Re: qemu/Scratchbox ideas
On Tue, 2004-05-04 at 14:48, Peter Naulls wrote:
> This builds on some discussions I've had with Wookey about various build
> ideas, and talking with the Scratchbox people. It doesn't neccessarily
> conflict with Stag issues, and in fact it could work alongside it, but
> as the details of Stag don't affect this much, I won't mention it any
> Part of the problem of Scratchbox for me is that it's so damn big. I
> understand why it is, and what it's trying to achieve by being so.
> Fine. Also, anyone who's played with the recent Debian packages of it
> will realise how mature it's become, and how capable qemu is now with
> it - you don't really need a native target machine at all.
> In fact, and the point of this post, is that you don't actually need SB
> at all. It's possible, with the right runes, to chroot into a ARM
> filesystem image (e.g a full Debian ARM system), and run stuff. You
> will find you won't get too far however - there are obvious issues with
> double word ordering when running perl (e.g installing packages), and
> some unimplemented syscalls. Nevertheless, it's quite impressive that
> it can be done at all.
> So, where does this leave us? Well, assmuing that qemu gets fixed
> eventually, which seems likely, you could download a relatively small
> Debian ARM image (say, 50MB), and cross compile stuff with the only
> magic being the emulation of ARM binaries, and none of the other stuff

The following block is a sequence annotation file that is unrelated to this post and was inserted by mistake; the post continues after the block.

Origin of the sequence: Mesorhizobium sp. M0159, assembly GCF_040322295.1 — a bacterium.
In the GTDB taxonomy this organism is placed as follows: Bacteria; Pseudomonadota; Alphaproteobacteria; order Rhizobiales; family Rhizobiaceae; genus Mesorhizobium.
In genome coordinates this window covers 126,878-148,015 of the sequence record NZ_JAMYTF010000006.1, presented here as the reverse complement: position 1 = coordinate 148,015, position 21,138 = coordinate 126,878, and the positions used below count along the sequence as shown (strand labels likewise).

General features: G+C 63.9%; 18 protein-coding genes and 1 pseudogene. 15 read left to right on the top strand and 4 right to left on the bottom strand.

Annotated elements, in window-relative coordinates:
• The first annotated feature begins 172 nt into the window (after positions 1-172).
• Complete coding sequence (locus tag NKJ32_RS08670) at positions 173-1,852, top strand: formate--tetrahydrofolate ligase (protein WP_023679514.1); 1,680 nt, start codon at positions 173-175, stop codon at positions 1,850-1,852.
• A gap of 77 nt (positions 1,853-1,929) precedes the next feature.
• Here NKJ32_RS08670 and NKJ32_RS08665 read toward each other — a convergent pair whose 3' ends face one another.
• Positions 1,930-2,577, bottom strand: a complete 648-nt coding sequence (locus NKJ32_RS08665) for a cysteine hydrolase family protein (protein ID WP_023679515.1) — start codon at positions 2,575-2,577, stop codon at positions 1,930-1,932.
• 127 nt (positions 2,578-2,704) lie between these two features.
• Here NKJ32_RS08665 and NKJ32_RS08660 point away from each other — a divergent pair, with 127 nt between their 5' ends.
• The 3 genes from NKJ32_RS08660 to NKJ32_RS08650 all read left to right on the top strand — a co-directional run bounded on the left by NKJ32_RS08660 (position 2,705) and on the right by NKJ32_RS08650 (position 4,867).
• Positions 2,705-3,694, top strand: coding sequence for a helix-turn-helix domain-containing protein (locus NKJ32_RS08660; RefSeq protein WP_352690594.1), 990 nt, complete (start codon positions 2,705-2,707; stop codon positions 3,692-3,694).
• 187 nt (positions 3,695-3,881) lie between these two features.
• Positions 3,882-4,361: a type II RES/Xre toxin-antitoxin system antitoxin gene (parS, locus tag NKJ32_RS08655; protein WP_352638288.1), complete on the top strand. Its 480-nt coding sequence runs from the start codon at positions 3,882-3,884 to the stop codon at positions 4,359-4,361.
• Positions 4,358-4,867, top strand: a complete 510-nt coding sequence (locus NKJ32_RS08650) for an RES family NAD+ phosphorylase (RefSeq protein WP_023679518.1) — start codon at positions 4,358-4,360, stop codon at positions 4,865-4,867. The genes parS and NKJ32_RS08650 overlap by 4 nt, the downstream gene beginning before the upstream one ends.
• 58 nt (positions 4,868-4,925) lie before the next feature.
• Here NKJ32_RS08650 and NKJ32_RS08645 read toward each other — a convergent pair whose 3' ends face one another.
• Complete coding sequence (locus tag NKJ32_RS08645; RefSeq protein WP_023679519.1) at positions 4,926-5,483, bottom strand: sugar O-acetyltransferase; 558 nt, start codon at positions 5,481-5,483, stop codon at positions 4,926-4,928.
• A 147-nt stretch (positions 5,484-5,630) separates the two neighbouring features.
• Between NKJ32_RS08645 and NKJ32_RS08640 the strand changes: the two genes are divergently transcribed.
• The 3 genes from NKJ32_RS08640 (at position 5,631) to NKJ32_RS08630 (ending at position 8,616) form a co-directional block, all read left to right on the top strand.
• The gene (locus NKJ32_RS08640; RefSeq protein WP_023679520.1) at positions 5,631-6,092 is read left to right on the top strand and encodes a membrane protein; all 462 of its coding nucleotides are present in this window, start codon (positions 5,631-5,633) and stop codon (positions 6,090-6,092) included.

> that SB has to do to wrap things up so they work. You could easily
> pull down new packages if you needed to them to build things.
> The downside is speed - all user space is now emulated - especially for
> compiling, unlike SB we're running a native compiler, not an x86 cross
> compiler running at full host speed. How much of an issue that would
> be would depend upon some benchmarks being done, and the raw speed of
> your system.
Actually for various reasons I rather like this idea. I like the idea of
having what basically looks like a native compile environment, without
any cross stuff at all.
The only problem is compile speeds, as emulating gcc is going to be slow
(how slow is it?). The obvious answer is to install distcc becasue that
enables you to use cross compilers anyway on the remote machine(s).
And throwing more CPU time at things to simplify your life is what
computers are for.
Have you made a chrootable executable on 386 arm distro?